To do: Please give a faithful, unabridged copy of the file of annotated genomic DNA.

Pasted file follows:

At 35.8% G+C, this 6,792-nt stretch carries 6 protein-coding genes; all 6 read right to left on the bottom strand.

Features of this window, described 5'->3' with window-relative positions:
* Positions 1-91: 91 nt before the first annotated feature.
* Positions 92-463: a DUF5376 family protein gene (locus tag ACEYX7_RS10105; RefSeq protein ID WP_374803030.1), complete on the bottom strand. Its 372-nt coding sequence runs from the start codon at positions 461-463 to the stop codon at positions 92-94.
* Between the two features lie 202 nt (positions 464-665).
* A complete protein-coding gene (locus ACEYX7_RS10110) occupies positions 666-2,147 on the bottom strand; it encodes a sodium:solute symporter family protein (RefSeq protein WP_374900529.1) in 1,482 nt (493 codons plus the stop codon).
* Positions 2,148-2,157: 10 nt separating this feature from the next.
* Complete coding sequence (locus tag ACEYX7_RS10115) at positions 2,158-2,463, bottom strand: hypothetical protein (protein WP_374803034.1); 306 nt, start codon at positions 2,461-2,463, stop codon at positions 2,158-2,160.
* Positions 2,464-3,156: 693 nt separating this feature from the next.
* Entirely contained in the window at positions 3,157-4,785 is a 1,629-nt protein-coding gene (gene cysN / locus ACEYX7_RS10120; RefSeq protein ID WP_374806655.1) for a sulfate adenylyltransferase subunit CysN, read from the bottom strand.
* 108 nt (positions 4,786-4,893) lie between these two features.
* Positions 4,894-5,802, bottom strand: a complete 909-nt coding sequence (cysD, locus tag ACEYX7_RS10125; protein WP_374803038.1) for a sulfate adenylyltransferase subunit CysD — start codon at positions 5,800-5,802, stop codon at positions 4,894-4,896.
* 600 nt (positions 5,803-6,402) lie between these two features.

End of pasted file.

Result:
At 35.8% G+C, this 6,792-nt stretch carries 6 protein-coding genes; all 6 read right to left on the bottom strand.

Features of this window, described 5'->3' with window-relative positions:
* Positions 1-91: 91 nt before the first annotated feature.
* Positions 92-463: a DUF5376 family protein gene (locus tag ACEYX7_RS10105; RefSeq protein ID WP_374803030.1), complete on the bottom strand. Its 372-nt coding sequence runs from the start codon at positions 461-463 to the stop codon at positions 92-94.
* Between the two features lie 202 nt (positions 464-665).
* A complete protein-coding gene (locus ACEYX7_RS10110) occupies positions 666-2,147 on the bottom strand; it encodes a sodium:solute symporter family protein (RefSeq protein WP_374900529.1) in 1,482 nt (493 codons plus the stop codon).
* Positions 2,148-2,157: 10 nt separating this feature from the next.
* Complete coding sequence (locus tag ACEYX7_RS10115) at positions 2,158-2,463, bottom strand: hypothetical protein (protein WP_374803034.1); 306 nt, start codon at positions 2,461-2,463, stop codon at positions 2,158-2,160.
* Positions 2,464-3,156: 693 nt separating this feature from the next.
* Entirely contained in the window at positions 3,157-4,785 is a 1,629-nt protein-coding gene (gene cysN / locus ACEYX7_RS10120; RefSeq protein ID WP_374806655.1) for a sulfate adenylyltransferase subunit CysN, read from the bottom strand.
* 108 nt (positions 4,786-4,893) lie between these two features.
* Positions 4,894-5,802, bottom strand: a complete 909-nt coding sequence (cysD, locus tag ACEYX7_RS10125; protein WP_374803038.1) for a sulfate adenylyltransferase subunit CysD — start codon at positions 5,800-5,802, stop codon at positions 4,894-4,896.
* 600 nt (positions 5,803-6,402) lie between these two features.